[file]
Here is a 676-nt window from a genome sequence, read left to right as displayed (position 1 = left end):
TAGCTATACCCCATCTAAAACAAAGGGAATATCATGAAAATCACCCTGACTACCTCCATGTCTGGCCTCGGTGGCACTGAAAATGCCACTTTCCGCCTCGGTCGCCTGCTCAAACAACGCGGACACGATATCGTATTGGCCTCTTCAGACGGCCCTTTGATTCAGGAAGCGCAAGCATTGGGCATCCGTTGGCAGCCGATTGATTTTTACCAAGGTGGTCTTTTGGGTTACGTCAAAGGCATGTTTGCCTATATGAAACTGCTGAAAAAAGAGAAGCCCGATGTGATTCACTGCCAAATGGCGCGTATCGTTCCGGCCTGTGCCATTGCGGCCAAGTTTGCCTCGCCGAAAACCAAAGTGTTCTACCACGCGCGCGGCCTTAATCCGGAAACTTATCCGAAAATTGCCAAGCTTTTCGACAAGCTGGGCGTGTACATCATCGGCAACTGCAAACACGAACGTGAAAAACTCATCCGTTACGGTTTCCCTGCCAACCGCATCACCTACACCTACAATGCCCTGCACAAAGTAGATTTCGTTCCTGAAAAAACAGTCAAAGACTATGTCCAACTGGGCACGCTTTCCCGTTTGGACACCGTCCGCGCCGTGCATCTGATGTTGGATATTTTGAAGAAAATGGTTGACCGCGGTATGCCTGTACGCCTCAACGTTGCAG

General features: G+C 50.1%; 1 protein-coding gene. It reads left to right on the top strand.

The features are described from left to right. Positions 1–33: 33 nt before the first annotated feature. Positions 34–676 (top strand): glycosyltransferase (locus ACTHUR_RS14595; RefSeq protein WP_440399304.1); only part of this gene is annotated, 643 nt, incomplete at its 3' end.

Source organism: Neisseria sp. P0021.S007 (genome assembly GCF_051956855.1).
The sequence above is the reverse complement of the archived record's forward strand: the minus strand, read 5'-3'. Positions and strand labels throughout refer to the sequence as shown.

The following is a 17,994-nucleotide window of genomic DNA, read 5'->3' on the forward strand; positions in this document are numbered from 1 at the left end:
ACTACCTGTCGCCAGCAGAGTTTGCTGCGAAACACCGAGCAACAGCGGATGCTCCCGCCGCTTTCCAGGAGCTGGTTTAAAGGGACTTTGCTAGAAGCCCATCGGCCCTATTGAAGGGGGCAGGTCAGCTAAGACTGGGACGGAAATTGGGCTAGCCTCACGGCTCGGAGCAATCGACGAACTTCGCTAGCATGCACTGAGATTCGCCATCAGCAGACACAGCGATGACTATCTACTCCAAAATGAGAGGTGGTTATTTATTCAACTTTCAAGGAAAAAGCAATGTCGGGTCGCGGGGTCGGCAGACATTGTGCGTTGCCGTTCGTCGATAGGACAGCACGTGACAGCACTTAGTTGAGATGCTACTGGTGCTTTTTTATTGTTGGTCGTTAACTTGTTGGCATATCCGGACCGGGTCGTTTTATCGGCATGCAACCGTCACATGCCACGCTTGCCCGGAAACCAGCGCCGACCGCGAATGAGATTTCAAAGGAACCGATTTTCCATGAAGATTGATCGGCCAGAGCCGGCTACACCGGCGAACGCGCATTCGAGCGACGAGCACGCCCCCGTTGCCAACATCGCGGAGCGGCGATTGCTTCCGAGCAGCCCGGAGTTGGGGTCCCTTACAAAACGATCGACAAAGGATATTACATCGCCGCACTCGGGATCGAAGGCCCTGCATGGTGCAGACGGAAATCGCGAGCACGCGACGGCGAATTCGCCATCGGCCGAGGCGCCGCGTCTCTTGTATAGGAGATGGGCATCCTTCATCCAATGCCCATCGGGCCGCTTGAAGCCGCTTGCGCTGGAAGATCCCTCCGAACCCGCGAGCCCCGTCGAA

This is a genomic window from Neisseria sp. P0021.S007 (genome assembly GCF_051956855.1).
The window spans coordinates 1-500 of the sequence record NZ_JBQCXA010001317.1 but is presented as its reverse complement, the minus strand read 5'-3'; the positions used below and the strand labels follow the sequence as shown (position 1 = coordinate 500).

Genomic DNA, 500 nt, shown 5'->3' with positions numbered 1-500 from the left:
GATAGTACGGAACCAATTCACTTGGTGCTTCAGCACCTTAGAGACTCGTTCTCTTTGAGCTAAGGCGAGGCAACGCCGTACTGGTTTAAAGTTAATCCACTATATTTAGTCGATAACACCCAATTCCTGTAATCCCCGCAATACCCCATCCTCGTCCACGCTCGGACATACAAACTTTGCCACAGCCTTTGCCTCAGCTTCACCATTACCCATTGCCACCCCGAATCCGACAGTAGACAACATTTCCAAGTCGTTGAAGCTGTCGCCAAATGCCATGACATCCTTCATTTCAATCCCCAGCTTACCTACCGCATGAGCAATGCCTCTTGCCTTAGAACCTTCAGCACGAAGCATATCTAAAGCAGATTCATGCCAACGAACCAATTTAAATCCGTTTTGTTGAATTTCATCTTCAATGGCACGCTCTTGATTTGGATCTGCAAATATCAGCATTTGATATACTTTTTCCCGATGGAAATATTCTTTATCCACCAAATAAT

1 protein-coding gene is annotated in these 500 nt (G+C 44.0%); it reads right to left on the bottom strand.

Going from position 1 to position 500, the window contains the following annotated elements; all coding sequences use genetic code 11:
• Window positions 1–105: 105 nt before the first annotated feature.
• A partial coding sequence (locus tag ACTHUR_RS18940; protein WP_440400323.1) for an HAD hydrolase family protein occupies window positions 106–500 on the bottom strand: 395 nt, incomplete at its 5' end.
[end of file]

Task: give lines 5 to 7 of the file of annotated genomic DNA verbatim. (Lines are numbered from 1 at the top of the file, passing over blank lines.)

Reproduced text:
Source organism: Neisseria sp. P0021.S007 (genome assembly GCF_051956855.1).
The sequence above is the reverse complement of the archived record's forward strand: the minus strand, read 5'-3'. Positions and strand labels throughout refer to the sequence as shown.

The following is a 17,994-nucleotide window of genomic DNA, read 5'->3' on the forward strand; positions in this document are numbered from 1 at the left end: